Review: Low continues to soar 20 years on with new album, 'The Invisible Way'
Low, "The Invisible Way" (Sub Pop)
The husband-and-wife team of Alan Sparhawk and Mimi Parker form the core of the Duluth, Minn.-based group Low. Their latest studio album, "The Invisible Way," is a glorious culmination of 20 years spent honing a slow-tempo, melodious sound with arresting male-female harmonies and cerebral lyrics.
Produced by Wilco frontman Jeff Tweedy and engineer/producer Tom Schick, the album's overall sonority is an almost mesmerizing union of sparse and lush —a dichotomy of sound similar to Radiohead's marriage of bombast and sublime.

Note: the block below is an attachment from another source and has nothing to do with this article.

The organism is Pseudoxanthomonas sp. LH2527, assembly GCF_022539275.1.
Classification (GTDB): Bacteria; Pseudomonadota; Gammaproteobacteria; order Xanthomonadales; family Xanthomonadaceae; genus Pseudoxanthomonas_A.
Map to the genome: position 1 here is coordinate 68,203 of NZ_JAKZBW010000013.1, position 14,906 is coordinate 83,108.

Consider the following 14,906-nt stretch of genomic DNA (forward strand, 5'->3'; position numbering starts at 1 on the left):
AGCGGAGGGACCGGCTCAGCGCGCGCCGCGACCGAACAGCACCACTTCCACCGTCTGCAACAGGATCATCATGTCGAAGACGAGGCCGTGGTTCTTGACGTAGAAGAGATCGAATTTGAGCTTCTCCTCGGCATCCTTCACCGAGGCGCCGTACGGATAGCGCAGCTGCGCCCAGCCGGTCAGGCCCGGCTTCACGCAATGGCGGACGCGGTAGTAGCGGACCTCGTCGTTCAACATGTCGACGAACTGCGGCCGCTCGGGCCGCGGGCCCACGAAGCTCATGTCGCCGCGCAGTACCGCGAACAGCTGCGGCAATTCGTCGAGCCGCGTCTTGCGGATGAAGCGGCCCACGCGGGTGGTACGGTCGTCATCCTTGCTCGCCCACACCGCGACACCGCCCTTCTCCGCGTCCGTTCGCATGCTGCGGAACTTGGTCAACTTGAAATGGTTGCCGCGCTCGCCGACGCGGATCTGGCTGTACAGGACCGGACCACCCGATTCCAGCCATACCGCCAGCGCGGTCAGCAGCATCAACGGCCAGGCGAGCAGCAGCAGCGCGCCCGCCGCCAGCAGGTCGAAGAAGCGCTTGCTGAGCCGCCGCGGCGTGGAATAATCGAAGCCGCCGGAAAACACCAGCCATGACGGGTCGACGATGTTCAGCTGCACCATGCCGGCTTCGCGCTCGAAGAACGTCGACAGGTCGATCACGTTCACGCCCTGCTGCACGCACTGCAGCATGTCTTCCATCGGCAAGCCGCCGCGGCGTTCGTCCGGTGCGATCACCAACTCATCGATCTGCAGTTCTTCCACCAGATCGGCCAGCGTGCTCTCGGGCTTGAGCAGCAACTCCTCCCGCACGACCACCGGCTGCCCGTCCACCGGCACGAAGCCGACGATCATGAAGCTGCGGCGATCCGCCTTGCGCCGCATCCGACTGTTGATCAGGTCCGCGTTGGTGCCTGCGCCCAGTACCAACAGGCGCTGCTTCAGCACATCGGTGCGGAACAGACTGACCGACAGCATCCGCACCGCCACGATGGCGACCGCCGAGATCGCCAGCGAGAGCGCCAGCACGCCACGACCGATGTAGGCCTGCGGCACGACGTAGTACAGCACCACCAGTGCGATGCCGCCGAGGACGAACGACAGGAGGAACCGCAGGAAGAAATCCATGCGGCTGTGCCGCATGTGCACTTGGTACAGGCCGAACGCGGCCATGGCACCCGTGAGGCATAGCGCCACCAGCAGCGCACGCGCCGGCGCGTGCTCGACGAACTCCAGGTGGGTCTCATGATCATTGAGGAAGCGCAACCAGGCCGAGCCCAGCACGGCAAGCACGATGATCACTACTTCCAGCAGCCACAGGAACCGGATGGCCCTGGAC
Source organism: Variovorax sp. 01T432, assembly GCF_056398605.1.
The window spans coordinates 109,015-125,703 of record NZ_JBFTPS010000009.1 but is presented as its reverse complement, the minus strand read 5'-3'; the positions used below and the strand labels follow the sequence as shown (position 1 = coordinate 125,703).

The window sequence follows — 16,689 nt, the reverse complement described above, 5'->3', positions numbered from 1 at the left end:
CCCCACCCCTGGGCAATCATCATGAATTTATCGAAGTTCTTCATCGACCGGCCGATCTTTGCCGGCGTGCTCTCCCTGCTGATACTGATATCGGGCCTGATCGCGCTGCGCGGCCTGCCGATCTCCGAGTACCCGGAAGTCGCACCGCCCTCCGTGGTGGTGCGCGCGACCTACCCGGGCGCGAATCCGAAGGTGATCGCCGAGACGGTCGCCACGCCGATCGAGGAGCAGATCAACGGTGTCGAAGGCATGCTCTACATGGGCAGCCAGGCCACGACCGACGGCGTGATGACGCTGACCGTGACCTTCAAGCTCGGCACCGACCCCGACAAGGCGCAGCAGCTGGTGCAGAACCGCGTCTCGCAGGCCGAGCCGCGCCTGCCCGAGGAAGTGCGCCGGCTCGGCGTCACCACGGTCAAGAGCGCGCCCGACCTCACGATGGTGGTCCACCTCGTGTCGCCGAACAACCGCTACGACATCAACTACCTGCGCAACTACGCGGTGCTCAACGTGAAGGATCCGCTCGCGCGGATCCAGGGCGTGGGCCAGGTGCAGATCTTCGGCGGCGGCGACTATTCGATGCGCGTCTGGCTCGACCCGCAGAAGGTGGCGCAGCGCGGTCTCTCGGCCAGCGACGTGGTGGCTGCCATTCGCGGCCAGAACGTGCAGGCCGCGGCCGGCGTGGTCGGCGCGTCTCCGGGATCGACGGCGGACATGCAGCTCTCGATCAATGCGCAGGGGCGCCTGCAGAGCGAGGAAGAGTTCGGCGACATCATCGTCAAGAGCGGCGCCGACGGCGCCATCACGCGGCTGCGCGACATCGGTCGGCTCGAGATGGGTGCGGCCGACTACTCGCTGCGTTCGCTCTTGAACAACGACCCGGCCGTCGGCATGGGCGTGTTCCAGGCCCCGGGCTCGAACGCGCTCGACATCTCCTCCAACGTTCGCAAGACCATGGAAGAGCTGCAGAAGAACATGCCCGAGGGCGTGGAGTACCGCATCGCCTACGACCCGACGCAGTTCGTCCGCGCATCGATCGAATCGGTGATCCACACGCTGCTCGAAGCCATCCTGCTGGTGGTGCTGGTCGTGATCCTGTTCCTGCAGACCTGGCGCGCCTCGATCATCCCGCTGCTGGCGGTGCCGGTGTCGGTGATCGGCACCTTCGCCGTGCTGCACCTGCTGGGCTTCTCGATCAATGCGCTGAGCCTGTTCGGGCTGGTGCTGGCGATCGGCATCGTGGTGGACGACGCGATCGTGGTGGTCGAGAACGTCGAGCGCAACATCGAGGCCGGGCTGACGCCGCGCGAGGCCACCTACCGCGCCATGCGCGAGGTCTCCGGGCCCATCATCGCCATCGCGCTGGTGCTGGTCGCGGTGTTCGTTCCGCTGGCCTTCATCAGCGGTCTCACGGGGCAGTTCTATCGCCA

Lugubrious and wistful, Low's music may come across as too melancholic for some. But while plumbing the infinite store of human sadness and broken-heartedness, Low does so with a poetry so rare in popular music, it's exhilarating.
The album begins with "Plastic Cup," a haunting, exceptional tune that references the affliction of substance abuse, replete with both irony and mourning.
"Just Make it Stop," sung by Parker, is absolutely gorgeous songwriting and the record's standout. It's gut-twistingly beautiful.
Listeners please note: There is beauty and soulful enrichment in melancholy. Take it in.